ANN ARBOR, Mich. — University of Michigan Regents Emeritus have released a statement responding to comments made by Regent Ron Weiser, saying they’re appalled by his comments referencing the state’s governor, secretary of state and attorney general as “witches.”
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The statement also said speculating that “assassination could be a way to remove” Congressmen Fred Upton and Peter Meijer after they voted to impeach former President Donald Trump was an incitement of violence.
“To be clear, no matter how much we find Mr. Weiser’s remarks to be abhorrent, he has a First Amendment right to his views,” the statement said. “That doesn’t mean that if he believes that he is free to denigrate women with whom he disagrees by calling them “witches” and if he encourages assassination as a way to deal with honorable men of his own party with whom he disagrees he should retain the privilege of remaining a fiduciary for a great university. That is why we are joining many others in calling for his resignation.”
Read the full statement:
Over a century ago, the framers of the Michigan Constitution created an eight person Board of Regents to have “general supervision” of the University of Michigan.
We are emeritus members of the Board. We come from diverse personal and professional backgrounds. We haven’t always agreed on matters of finance and the like. We do all agree that being a Regent means having, in essence, a fiduciary responsibility for the University and its community. The Regents’ responsibilities include creating a community where justice, dignity, respect, anti-racism, diversity and inclusion, decency and civility are its fundamental core values. The University is deeply committed to those values. We, too, have all been—and remain—committed to those values and that type of community.
Given the context in which we have worked for many years, we were appalled to hear Regent Ron Weiser’s remarks delivered in his capacity as Chair of the Michigan Republican Party. As has been widely reported, he described Governor Gretchen Whitmer, Attorney General Dana Nessel and Secretary of State Jocelyn Benson as three witches and referred to their being burned at the stake. Showing a perverse political evenhandedness, Mr. Weiser went on to speculate that assassination could be a way to remove Republican Congressmen Fred Upton and Peter Meijer from office because of their vote to impeach President Trump. This casual incitement to violence also runs counter to UM’s institutional values.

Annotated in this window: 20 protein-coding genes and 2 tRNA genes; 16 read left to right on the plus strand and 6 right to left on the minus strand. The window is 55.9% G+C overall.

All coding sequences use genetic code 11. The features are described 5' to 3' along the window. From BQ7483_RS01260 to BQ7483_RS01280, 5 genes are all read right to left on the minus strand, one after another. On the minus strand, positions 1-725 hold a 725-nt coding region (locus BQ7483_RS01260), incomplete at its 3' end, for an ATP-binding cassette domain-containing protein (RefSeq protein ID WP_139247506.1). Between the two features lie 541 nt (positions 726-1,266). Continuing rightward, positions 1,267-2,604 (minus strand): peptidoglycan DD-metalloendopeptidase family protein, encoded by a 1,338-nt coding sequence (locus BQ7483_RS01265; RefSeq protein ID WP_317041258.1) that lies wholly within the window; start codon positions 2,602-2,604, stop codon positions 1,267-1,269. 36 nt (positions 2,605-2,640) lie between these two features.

To be clear, no matter how much we find Mr. Weiser’s remarks to be abhorrent, he has a First Amendment right to his views. That doesn’t mean that if he believes that he is free to denigrate women with whom he disagrees by calling them “witches” and if he encourages assassination as a way to deal with honorable men of his own party with whom he disagrees he should retain the privilege of remaining a fiduciary for a great university. That is why we are joining many others in calling for his resignation.
The University of Michigan is committed to the education and advancement of women. Here in Michigan, the voters in 2016 elected three talented women to lead our state. Over two million people voted for each of them. Despite their numerous achievements, to hear a Regent casually denigrate them as witches perpetuates gross, sexist stereotypes that are repugnant and unacceptable. Making those remarks while occupying a position of public trust dignifies and, for some, validates sentiments that we know are just plain malignant. If we don’t denounce them for what they are, who will? And if the University community doesn’t denounce Mr. Weiser’s remarks and apparent attitudes, how will we look our young women students who justifiably aspire to greatness in the eye? We must actively repair the damage he has done to our women students by his malevolent sexism in trying to brand the top three executive leaders of our state as “witches”.
To be clear, Mr. Weiser’s remarks were not “taken out of context”. They are apparently what he believes, and issuing an apology to “those I offended” is a tired cliché which is customarily thrown out when a person isn’t apologetic at all. They are merely in hot water!
We take, at face value, that Mr. Weiser cares about the University of Michigan. He has been a generous donor to it. That makes this unfortunate situation sad. We ask Mr. Weiser to show his ongoing commitment to the University’s role, mission and wellbeing by resigning from the Board. We understand that may be tough for him to do, but, given his recent remarks, we believe that it is also the only honorable course of action available to him.
Paul Brown Sr. Olivia P. Maynard
Julia Donovan Darlow Philip H. Power
Laurence B. Deitch S. Martin Taylor
Shauna Ryder Diggs Nellie Varner
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